This order will cost Scotland jobs. I have already told the Minister, and I shall tell him again, that when, as we expect in the not-too-distant future, there are closures in Central region, we shall put the blame where it belongs—on the shoulders of the CBI, the central Scotland chamber of commerce, and the Minister. They will all have their share of the responsibility for the families whose future has been wrecked by the action that the Minister is taking tonight. We shall vote against the order.

10.57 pm
Mr. Barry Henderson (Fife, East)

The hon. Member for Stirling, Falkirk and Grangemouth (Mr. Ewing) has given part of the reasons why some of the arguments that might have been put forward by Falkirk district council have not had the hearing that they should have had—if the hon. Member's speech this evening is anything to go by as to the attitude with which he has sought to win friends for any argument.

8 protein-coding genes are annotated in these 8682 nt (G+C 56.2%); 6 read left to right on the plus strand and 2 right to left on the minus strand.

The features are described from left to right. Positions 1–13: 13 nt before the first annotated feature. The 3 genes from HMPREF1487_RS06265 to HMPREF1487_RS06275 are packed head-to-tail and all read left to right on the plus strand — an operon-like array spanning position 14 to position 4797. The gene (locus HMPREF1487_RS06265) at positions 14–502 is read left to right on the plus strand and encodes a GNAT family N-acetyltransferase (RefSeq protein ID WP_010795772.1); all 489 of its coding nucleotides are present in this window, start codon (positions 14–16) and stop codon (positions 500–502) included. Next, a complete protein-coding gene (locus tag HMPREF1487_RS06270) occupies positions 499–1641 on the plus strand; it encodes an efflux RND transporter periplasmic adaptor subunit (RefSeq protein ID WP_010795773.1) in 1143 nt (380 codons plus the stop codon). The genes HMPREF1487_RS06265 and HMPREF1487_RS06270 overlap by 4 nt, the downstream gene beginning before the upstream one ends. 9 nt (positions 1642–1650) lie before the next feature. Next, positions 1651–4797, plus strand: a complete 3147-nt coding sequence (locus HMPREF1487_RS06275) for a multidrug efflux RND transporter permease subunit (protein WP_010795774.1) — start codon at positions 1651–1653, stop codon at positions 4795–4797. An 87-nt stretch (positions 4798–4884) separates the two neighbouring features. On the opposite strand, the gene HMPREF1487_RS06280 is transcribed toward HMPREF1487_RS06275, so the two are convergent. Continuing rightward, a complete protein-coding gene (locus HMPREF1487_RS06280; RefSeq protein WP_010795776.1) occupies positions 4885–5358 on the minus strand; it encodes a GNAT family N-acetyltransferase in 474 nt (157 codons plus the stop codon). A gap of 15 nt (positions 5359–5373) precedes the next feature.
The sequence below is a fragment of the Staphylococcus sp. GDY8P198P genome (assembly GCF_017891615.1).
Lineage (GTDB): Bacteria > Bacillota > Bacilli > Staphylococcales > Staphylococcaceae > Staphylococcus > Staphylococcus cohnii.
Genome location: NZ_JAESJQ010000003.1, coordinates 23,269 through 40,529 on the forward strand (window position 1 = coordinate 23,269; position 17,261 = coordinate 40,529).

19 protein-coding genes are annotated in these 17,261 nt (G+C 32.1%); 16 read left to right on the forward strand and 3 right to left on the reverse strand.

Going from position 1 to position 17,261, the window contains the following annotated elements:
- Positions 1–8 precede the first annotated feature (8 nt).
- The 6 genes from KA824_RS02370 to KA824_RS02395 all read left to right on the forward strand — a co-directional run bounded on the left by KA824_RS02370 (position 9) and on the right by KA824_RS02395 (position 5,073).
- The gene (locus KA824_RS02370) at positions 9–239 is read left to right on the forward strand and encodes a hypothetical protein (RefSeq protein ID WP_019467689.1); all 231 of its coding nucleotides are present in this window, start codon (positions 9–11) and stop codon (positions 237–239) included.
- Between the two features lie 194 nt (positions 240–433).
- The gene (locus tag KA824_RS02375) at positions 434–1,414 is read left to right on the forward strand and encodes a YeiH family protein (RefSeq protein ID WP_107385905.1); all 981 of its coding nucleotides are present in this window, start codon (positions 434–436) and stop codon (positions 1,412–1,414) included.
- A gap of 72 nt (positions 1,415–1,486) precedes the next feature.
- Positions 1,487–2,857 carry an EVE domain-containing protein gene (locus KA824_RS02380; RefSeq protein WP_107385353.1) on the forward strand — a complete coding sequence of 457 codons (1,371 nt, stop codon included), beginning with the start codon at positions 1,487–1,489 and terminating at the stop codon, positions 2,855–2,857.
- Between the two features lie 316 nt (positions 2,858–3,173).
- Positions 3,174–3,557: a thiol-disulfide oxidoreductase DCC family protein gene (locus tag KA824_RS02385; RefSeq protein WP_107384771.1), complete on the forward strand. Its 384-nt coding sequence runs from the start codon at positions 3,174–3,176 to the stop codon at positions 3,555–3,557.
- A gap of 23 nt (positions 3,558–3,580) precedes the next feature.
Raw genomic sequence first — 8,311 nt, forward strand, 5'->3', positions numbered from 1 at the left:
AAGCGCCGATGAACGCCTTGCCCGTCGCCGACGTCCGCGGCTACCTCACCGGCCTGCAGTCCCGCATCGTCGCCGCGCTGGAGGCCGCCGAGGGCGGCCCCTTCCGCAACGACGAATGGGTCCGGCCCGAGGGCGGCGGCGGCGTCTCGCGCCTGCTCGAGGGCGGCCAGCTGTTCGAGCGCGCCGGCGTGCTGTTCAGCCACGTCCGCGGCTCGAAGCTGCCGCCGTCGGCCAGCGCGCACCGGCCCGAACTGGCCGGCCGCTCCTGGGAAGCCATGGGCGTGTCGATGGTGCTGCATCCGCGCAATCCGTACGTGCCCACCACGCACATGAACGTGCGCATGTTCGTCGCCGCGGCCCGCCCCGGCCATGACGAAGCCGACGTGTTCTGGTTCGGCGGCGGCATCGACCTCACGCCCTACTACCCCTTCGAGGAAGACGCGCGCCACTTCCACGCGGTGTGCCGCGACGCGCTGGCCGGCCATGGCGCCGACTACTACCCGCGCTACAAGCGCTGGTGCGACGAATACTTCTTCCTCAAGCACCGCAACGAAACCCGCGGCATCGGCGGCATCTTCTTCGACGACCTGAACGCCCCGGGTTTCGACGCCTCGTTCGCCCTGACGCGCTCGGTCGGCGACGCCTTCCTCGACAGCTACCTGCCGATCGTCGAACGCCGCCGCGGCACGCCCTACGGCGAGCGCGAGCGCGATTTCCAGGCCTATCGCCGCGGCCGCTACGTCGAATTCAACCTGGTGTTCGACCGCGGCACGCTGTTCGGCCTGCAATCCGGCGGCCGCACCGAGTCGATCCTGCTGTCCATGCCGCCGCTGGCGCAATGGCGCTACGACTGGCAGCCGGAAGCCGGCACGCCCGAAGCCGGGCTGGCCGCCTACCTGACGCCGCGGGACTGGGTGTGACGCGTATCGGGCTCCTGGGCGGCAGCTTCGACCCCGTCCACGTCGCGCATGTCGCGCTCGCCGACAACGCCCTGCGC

The anomalies of the district valuation system, one of which we are discussing, and it is the most important one for jobs in Scotland, have existed for a long time. They existed when the hon. Member for Stirling, Falkirk and Grangemouth was in government. What did he do about any of them then? Nothing. He has the nerve to come along and put on my hon. Friend the Minister the blame for a great many things.

However, as my hon. Friend said, and no one has denied it, there has been broad agreement throughout Scotland, in Parliament and in local government that the anomalies that the order seeks to cure have been needing to be dealt with for some time. That is a helpful starting point.

Mr. Norman Hogg (Dunbartonshire, East)